Salt and water fizzle in an electrical bath, a white froth bubbling up. I’m holding a purifying device, my container of lake water ready for treatment on the ground.
A chemical reaction takes place before my eyes, molecules swirling, colliding, creating a new compound inside a tiny slot on the handheld unit.
New this year, the PURE Electrolytic Water Purifier is distributed by Potable Aqua and sold retail for $119 as the “smallest and most cost effective water-purification device” available. Its base technology, an electrically-regulated chamber that converts briny water into a microbe-killing solution, has been around for years.
But the Potable Aqua device offers a new design and upgrades to a product with roots in municipal water treatment as well as military-backed labs.
Years ago, funding for development of the technology came from sources including the U.S. Defense Advanced Research Projects Agency (DARPA). In the outdoors industry, Mountain Safety Research of Seattle brought to market the Miox Water Purifier, a similar device, beginning over a decade ago.
The Miox product is no longer for sale. But with the PURE Electrolytic Water Purifier you get the same result — a small, battery-enabled unit that manipulates the molecules in water and table salt to create a mixed-oxidant disinfectant of sodium hypochlorite with trace amounts of hydrogen peroxide.
Sounds complex, I know. But in use the device is easy — you pour in a few drips of salt water (there’s a container to make brine from salt, which you carry in the device), press a button to select quantity, then hold the same button to begin the reaction.
It takes a few seconds for the salt water to fizz and change. Pour that solution into suspect water and Potable Aqua claims it disables viruses, bacteria, and protozoa, including giardia and cryptosporidium.
Like chemical tablets, including iodine and Potable Aqua’s Chlorine Dioxide product, you must wait to drink. The solution takes a minimum of 30 minutes to work, and you need to wait 4 hours if cryptosporidium is a concern.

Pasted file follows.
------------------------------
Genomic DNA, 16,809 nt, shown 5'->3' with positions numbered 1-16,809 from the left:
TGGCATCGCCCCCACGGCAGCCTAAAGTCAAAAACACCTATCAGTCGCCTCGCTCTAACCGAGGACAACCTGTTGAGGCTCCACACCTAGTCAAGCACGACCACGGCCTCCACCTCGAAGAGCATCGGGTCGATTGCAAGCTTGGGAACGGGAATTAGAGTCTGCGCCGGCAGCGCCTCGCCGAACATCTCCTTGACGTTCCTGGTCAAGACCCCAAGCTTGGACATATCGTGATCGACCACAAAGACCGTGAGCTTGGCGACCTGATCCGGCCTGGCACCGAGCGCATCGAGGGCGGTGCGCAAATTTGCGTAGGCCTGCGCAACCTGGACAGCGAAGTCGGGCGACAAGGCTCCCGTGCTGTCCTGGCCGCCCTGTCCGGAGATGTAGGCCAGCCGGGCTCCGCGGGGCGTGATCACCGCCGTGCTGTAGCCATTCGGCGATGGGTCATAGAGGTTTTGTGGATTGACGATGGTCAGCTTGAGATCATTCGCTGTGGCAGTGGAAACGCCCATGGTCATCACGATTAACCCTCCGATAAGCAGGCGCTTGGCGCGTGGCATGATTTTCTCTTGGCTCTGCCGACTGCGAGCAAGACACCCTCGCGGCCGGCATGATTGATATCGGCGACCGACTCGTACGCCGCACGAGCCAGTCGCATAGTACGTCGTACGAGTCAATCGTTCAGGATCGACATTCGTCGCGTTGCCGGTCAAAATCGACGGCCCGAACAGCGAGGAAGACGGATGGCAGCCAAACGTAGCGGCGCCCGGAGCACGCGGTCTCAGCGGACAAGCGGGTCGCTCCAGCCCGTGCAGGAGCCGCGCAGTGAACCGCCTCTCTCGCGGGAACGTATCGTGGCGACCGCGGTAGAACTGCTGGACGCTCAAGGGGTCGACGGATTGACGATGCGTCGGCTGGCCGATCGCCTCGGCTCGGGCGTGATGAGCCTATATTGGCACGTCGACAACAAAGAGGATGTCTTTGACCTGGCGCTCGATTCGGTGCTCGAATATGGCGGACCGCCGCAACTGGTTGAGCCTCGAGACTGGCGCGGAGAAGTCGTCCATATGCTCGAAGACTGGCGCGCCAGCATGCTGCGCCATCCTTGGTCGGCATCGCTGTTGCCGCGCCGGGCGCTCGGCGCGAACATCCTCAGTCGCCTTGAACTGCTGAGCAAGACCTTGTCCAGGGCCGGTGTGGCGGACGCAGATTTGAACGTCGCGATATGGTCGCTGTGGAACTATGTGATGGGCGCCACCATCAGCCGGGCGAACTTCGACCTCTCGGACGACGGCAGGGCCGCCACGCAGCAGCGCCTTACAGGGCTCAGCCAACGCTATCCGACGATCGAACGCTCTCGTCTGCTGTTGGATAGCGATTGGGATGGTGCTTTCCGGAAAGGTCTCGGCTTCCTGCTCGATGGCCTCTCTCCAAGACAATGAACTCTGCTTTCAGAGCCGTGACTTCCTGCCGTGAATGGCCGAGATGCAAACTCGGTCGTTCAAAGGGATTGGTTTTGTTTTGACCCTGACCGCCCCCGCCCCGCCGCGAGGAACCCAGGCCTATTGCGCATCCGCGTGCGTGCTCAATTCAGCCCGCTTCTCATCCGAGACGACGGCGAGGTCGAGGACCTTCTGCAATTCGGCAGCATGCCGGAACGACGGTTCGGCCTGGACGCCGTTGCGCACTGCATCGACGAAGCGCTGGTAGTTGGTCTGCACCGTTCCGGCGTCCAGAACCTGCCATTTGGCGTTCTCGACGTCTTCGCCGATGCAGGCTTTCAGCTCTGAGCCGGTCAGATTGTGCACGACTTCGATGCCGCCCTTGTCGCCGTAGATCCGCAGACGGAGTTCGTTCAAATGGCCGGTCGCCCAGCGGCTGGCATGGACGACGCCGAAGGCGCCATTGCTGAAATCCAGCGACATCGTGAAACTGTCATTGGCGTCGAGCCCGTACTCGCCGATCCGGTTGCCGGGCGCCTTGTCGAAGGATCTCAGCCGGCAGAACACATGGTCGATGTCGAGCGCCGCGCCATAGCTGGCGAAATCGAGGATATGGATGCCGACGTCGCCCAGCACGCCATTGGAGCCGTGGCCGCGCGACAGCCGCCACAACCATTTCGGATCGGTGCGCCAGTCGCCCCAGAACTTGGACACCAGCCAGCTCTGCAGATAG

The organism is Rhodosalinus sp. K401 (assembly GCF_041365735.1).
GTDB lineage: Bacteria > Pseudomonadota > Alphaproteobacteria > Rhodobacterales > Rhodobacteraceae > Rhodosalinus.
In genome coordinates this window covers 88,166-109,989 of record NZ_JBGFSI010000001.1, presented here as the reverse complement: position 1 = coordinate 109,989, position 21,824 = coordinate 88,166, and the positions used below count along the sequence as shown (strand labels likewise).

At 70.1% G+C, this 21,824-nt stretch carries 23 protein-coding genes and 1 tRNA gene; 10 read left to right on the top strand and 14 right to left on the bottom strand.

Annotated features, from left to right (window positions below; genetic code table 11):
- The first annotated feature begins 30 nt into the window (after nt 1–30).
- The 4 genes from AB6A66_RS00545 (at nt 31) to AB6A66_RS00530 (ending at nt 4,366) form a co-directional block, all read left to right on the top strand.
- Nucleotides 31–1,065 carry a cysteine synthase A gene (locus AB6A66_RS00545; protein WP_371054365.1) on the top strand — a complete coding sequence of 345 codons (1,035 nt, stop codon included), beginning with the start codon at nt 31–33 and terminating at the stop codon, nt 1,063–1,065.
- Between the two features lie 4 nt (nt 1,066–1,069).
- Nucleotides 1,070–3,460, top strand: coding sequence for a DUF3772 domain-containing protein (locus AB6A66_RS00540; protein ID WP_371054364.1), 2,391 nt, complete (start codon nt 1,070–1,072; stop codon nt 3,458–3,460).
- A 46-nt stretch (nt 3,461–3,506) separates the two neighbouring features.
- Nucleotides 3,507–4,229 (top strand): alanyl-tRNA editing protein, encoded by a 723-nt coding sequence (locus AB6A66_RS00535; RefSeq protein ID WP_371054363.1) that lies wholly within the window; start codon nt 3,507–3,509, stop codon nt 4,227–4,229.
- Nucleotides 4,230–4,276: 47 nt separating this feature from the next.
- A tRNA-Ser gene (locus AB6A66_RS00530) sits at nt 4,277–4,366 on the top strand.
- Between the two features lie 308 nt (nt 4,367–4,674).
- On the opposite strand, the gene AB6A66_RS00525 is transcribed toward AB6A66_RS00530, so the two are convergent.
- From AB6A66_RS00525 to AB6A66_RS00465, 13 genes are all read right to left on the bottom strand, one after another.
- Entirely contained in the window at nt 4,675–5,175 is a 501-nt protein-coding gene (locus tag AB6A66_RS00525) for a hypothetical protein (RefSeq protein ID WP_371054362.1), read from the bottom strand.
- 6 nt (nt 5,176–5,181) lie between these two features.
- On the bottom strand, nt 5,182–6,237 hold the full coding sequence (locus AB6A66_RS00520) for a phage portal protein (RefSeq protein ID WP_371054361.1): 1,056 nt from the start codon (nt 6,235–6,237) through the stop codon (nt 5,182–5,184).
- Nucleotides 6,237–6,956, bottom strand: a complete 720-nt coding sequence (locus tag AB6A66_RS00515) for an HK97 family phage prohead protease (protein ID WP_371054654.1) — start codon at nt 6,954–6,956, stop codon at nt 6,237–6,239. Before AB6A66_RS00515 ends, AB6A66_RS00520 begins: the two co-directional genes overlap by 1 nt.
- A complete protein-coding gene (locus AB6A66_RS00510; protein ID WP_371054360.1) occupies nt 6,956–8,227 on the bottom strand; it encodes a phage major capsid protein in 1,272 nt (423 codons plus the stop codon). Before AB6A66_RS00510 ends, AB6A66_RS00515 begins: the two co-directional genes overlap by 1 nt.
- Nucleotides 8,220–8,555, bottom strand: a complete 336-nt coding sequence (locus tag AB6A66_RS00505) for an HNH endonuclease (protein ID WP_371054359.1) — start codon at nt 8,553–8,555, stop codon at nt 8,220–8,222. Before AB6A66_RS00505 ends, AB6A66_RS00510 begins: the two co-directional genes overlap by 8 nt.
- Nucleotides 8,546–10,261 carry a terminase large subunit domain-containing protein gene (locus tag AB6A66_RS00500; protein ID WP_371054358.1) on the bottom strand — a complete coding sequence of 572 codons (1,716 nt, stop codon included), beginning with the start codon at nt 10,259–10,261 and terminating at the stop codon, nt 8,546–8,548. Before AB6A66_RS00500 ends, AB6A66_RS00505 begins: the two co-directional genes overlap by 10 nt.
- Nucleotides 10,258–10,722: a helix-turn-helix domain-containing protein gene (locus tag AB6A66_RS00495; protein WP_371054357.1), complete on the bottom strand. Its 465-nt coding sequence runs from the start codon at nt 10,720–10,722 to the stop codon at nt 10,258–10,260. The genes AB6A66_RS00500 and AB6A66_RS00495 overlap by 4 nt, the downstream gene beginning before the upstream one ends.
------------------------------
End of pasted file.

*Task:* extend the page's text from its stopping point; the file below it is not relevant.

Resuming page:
Over the summer, I tested the device camping and backpacking with water from lakes and streams. A chlorine smell rises from the device as salt water is converted to its microbe-disabling state. But like most water-purifying products it’s hard to know what’s happening, as the magic is all on the molecular scale.
Potable Aqua markets the compound as “capable of purifying even the dirtiest of water,” no need to filter. But for cloudy water I recommend at least filtering through a shirt or cloth before treatment to remove the chunks.
You charge the PURE unit at home, and its internal battery is cited to provide power for 150 liters of water-purification work. On back, the company built a tiny solar panel capable of recharging the device in the field.
Potable Aqua claims the PURE will treat more than 60,000 liters of water over its lifetime without replacement parts. It weighs a scant 3.8 ounces and is durable enough to toss in a pack.
The device seems to work. So far, I haven’t gotten sick, and the chemical process that kills waterborne nasties is well founded.
But with many good water-purification methods on the market, a process that requires a long wait (30 minutes minimum) before imbibing is limited in use. For example, for much less money you can pick up a Sawyer Mini filter ($25) that will remove most all the hazards found in most North American surface water.
Pump-based filters offer a faster way to get water, but in most cases they do not disable viruses, which may be a concern when traveling overseas. Filters are also not great if you need large quantities of water, as they require a lot of pumping to get a few liters of drinkable water.
Potable Aqua notes its solution has attributes not available from other methods. It can better inactivate microbes inside and outside of the container, including on the threads of a cap, a lid, or drink spout, and it also serves as a residual disinfectant, the company claims, to “help protect water for later use” in the same container.
But the main appeal might be that with just a little salt you can make drinkable water nearly indefinitely.
Its solar panel makes the PURE self-sustaining, and, once fully charged, the little unit will treat large quantities of water, up to 20 liters at once. For disaster preparedness or possible large scale use like at a basecamp, that is a major distinguisher.
It costs $99 at REI and other sites (msrp is $119). Look into the PURE unit if you need a way to obtain lots of drinkable water from a suspect source, or if you need an emergency backup that will make nearly unlimited water from a shaker of salt.